Work to prepare the railway in Bath for electrification has begun.
The £50 million project includes lowering the track to allow for overhead power lines for new electric trains.
It will take six weeks and mean some delays. Network Rail has been careful to ensure the city's architecture is protected.
Completing the electrification of the Great Western line between London and the West is a top priority, the Transport Secretary has announced.
It means that two other major schemes - in the Midlands and across the Pennines - will be delayed.
Patrick McLoughlin told MPs that delays and problems, which have seen the costs treble to £1.7bn, "could and should" have been foreseen by Network Rail, whose chairman is being replaced.
Later, he told Bristol East MP Kerry McCarthy there were "big engineering challenges" but new trains should be operating on the electrified line in 2017 or 2018 (a year later than originally planned).
Some trains between Bristol Temple Meads and Bath Spa may be cancelled due to a person being hit by a train.
Currently all lines are blocked and train operator First Great Western says customers should check before they travel.
Commuters say they're furious they're paying hundreds of pounds a month for train journeys where they can't even get a seat.
While money's being invested in mainline services across the South West, there are claims that smaller stations and branch lines are being overlooked, meaning hundreds of passengers are commuting to Bristol in cramped carriages. Laura Makin-Isherwood reports.
First Great Western are warning of continuing disruption on the trains because of the recent storms.
Services between Bristol and London are running as normal, but services west of Bristol are subject to lengthy delays and cancellations.
Passengers are being urged to check before travelling.
There's major disruption on the trains this morning between Bridgwater and Taunton, and Taunton and Plymouth/Penzance.
Meanwhile, trains from the West Country into London are also subject to delays.
First Great Western said it would only be able to run four trains an hour between Reading and London Paddington because of flooding near Maidenhead.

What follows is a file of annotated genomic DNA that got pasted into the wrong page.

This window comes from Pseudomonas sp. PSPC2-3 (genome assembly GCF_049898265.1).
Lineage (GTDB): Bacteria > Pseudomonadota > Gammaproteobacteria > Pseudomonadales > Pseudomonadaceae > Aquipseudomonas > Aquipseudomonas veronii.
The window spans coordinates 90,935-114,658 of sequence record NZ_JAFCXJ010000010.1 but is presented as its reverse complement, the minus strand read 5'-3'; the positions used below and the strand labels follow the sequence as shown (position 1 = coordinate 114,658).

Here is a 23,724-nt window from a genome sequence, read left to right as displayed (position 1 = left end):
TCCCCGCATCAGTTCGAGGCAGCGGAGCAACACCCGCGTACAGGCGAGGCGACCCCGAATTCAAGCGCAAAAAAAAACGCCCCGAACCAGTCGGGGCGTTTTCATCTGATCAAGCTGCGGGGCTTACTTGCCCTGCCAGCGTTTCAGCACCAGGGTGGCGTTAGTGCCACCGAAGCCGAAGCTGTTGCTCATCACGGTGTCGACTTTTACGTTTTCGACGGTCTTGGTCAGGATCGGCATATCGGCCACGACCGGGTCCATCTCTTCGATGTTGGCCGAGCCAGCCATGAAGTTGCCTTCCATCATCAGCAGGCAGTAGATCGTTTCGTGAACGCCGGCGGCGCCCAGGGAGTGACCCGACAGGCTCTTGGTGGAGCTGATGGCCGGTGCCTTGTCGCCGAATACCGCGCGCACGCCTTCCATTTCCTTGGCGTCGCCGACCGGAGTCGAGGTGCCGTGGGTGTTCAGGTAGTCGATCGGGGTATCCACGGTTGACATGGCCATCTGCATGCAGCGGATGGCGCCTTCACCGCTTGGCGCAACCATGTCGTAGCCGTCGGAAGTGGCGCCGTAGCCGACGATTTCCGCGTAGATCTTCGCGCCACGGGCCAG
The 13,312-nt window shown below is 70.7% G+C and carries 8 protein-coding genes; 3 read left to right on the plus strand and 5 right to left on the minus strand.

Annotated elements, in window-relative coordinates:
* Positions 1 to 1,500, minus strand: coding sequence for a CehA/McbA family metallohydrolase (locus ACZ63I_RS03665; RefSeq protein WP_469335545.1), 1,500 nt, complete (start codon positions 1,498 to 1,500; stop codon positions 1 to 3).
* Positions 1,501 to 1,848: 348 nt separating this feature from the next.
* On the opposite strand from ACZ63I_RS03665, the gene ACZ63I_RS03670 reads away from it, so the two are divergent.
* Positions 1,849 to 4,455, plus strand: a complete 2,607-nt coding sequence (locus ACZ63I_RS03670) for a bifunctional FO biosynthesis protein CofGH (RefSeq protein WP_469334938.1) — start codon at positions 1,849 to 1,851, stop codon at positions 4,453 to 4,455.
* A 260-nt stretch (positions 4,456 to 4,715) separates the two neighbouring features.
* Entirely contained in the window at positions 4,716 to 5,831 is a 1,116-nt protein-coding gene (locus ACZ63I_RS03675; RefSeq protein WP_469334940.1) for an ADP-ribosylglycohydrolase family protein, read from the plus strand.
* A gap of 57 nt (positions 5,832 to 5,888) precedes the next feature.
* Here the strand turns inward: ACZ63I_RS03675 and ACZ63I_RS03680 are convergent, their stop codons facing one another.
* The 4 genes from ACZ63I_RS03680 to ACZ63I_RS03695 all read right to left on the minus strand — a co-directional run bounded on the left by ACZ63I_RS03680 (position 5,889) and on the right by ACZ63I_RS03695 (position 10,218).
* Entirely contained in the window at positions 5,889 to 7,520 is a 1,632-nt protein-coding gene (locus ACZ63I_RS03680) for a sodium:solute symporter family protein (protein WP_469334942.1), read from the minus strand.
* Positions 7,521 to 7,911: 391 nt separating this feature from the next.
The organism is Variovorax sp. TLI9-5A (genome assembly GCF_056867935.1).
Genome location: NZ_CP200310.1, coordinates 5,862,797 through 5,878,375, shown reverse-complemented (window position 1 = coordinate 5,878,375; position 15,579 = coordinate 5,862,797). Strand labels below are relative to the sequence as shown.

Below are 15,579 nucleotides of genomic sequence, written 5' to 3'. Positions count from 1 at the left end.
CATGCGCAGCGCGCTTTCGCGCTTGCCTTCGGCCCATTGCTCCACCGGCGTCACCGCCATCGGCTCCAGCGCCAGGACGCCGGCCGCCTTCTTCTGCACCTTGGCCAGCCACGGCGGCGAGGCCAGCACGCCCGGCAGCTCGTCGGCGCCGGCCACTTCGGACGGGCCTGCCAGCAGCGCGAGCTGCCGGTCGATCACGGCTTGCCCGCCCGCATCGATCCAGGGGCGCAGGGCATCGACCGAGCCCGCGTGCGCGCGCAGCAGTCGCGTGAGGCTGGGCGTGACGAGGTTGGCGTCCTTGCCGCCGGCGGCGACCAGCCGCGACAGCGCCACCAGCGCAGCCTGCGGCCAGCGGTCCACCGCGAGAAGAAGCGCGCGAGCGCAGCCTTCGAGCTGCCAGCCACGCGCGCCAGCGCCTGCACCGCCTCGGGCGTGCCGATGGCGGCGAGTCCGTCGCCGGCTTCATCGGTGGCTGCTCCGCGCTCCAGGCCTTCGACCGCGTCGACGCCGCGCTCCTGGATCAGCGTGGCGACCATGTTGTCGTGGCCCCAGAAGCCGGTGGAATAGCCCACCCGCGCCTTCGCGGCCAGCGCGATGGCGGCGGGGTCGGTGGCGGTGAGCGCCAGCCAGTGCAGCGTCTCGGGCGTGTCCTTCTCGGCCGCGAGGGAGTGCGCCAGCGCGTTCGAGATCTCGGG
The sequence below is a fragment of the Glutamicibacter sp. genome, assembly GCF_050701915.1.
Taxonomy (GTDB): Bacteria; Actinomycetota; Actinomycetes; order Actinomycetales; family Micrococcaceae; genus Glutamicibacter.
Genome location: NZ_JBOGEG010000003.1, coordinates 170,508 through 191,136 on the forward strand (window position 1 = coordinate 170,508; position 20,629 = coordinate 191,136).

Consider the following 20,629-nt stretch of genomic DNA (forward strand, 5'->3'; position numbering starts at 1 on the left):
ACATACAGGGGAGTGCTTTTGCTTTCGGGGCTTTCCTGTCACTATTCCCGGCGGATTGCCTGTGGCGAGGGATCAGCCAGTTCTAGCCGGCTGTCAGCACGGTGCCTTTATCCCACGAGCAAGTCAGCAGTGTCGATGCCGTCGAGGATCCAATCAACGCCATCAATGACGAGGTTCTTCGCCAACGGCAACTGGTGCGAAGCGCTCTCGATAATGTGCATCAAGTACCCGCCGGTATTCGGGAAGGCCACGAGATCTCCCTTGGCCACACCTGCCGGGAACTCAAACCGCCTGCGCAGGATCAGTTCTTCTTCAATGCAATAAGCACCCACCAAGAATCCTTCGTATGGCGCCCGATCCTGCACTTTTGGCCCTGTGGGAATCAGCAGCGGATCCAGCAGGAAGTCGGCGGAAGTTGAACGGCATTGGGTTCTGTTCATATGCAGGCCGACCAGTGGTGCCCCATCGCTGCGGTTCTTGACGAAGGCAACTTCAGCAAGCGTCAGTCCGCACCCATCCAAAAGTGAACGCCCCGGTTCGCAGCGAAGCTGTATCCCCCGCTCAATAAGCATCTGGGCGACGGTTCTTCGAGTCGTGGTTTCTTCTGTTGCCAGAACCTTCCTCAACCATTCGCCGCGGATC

South West Trains is operating a heavily-curtailed service.
Trains are again running through Crewkerne and on into Devon following yesterday's landslip - but at speeds down to 5mph. A short while ago South West Trains said services were resuming between Waterloo and Exeter St Davids.
Yesterday Network Rail said initial assessments showed it could be some time before the was re-opened.
A landslip near Crewkerne has halted rail services through Yeovil Junction, effectively severing the link through to Devon and Cornwall. Network Rail says the route from Bridgwater is blocked by the flooded River Parrett, while the main line from Castle Cary is blocked by flooding at Athelney.
It is likely that the slip at Crewkerne will be closed for a least a week, but it is too early to say when the line through Bridgwater will reopen. The floods are currently being blown into waves by the high winds in the area, which are washing away the stones the track rests on.
The landslip and other weather-related problems are affecting services as far away as Bristol Parkway, where bus services have been laid on between there and Exeter St Davids.
Trains are suspended on Arriva Trains Wales between Lydney and Gloucester due to flooding.Replacement buses are being arranged.
The third and last transformer is on the last leg of its journey from Didcot Power Station to Avonmouth docks. It is almost 100m long and 5m wide and will take up two lanes of motorways and the entire width of normal roads. It is travelling at an average speed of 4 mph, slower on hills.
- The load stayed at Tog Hill parking area near Bath overnight
- This morning it is undergoing safety checks before leaving 8-9 am
- It will travel to Wick by the A420 (11am) where steel plates will be laid so it can pass over two culverts.
- It will continue to the A4174. At Bromley Heath roundabout the road will be closed to the M32 junction so the load can travel on the wrong side of the dual carriageway to avoid a weak bridge.
- At the junction with Bristol Road, the load will return to the correct carriageway and continue onto the M32
- It will then rejoin the M4 before taking the M5 to Avonmouth.